22. The Spectator November 2010
  23. "Archived copy". Archived from the original on 30 September 2012. Retrieved 15 September 2010.CS1 maint: archived copy as title (link) New Statesman 19 February 2007
  24. The Daily Telegraph 7 February 2006
  25. Keith Coventry: Vanishing Certainties. Haunch of Venison, London, 2009. ISBN 978-1-905620-37-1
  26. "Anaesthesia as Aesthetic". Haunch of Venison, London, 2008. ISBN 978-1-905620-23-4
  27. (PDF) Archived from the original (PDF) on 16 July 2011. Retrieved 15 September 2010. Missing or empty |title= (help)
  28. "Keith Coventry: Vanishing Certainties". Haunch of Venison, London, 2009. ISBN 978-1-905620-37-1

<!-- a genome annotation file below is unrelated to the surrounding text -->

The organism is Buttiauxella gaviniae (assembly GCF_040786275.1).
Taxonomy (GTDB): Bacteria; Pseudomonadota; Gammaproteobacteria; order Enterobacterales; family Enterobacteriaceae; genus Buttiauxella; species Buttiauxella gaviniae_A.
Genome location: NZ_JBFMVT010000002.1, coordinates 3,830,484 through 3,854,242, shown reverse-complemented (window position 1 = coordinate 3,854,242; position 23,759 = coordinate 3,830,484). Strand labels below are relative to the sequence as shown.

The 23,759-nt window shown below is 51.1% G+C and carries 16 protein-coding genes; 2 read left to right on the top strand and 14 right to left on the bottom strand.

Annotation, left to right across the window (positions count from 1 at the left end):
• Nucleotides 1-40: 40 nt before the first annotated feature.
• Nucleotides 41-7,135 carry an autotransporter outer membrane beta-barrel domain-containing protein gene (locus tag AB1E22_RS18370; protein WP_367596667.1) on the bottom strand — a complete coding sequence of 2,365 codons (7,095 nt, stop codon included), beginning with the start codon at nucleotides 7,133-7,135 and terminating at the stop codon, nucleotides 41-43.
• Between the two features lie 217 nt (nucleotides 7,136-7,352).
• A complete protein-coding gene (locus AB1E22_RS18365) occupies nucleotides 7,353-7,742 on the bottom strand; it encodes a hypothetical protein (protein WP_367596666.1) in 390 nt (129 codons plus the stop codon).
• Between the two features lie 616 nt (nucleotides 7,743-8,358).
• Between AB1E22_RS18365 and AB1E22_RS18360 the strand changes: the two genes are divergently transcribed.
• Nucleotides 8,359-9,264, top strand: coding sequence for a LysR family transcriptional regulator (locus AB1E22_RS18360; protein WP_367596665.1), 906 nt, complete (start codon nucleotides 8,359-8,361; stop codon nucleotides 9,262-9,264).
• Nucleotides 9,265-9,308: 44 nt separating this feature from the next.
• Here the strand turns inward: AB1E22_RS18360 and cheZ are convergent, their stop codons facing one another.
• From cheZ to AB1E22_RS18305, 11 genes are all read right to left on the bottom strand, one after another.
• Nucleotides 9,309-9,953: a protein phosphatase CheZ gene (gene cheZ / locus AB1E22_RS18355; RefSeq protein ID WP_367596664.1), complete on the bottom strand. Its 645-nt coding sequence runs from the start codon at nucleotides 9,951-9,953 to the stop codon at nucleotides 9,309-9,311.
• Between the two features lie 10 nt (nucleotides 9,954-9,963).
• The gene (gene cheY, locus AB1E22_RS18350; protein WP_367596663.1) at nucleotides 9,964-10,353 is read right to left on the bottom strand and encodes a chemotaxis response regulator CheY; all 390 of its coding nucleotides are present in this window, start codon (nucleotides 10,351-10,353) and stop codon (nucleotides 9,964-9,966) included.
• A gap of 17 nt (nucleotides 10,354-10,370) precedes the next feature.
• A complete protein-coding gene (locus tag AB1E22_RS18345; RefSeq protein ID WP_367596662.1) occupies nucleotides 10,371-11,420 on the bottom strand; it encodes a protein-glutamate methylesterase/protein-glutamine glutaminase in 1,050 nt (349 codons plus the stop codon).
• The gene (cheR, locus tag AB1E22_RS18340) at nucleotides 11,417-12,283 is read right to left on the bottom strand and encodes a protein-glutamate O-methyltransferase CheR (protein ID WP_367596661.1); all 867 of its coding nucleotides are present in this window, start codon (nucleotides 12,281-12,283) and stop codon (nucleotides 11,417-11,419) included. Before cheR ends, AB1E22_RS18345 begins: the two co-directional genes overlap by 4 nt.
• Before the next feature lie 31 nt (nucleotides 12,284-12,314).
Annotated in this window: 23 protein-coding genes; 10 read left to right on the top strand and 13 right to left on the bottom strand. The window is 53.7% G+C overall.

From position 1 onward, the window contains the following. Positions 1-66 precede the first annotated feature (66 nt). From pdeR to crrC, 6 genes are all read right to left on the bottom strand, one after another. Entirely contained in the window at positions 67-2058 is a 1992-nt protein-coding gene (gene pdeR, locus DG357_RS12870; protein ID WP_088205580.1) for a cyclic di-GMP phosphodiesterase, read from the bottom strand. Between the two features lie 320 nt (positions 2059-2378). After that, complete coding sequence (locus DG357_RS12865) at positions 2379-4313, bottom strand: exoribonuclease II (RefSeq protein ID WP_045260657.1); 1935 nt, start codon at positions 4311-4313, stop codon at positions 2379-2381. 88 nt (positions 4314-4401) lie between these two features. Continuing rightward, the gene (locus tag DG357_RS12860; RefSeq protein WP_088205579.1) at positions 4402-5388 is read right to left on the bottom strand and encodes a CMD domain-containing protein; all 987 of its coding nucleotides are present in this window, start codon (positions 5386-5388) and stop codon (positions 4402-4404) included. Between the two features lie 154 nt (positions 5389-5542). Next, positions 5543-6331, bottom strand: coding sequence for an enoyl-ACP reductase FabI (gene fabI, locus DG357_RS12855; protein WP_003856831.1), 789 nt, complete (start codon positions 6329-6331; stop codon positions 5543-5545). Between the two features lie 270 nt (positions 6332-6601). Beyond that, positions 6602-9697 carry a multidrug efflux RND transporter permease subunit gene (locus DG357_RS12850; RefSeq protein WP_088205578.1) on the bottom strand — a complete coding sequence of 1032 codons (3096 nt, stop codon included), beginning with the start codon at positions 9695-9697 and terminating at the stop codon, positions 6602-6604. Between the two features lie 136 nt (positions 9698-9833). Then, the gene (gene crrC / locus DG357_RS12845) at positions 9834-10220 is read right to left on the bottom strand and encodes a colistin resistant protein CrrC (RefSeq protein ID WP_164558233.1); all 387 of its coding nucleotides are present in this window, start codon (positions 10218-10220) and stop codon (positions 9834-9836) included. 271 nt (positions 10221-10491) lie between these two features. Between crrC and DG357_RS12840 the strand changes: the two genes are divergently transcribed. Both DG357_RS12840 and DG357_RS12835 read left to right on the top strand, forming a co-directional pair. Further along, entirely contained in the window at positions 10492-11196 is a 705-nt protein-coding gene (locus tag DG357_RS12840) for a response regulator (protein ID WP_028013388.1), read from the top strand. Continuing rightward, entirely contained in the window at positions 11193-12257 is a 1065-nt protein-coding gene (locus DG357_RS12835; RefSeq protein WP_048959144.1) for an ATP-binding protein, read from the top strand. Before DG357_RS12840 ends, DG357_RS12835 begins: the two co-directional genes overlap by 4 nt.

29. Art Daily 18 September 2010
  30. Spectrum Jesus by Keith Coventry - The Art Fund – national fundraising charity for works of art
  31. The Daily Telegraph 24 June 2008
  32. "Keith Coventry — Mario Testino". Archived from the original on 29 September 2010. Retrieved 15 September 2010.
  33. The Guardian 26 September 200
  34. Archived 18 May 2009 at the Wayback Machine
  35. "The Deontological Pictures at PEER, London". Archived from the original on 9 May 2012. Retrieved 2 October 2012.